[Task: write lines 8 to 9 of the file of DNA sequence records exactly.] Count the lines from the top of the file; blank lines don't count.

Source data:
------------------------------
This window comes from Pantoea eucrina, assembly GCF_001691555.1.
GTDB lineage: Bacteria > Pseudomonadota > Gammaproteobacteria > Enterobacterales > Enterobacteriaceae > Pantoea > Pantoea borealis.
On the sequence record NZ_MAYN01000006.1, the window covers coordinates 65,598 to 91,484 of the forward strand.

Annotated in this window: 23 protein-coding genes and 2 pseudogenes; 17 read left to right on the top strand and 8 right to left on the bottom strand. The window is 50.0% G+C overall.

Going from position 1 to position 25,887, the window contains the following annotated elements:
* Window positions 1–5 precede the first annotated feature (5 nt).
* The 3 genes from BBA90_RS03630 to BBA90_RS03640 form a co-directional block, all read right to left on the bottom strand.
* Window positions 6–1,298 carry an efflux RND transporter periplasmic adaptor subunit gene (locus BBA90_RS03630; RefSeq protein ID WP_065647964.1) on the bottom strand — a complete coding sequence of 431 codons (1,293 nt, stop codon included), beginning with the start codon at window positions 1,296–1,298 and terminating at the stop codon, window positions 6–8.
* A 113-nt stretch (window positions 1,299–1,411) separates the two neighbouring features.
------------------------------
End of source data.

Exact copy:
* Window positions 6–1,298 carry an efflux RND transporter periplasmic adaptor subunit gene (locus BBA90_RS03630; RefSeq protein ID WP_065647964.1) on the bottom strand — a complete coding sequence of 431 codons (1,293 nt, stop codon included), beginning with the start codon at window positions 1,296–1,298 and terminating at the stop codon, window positions 6–8.
* A 113-nt stretch (window positions 1,299–1,411) separates the two neighbouring features.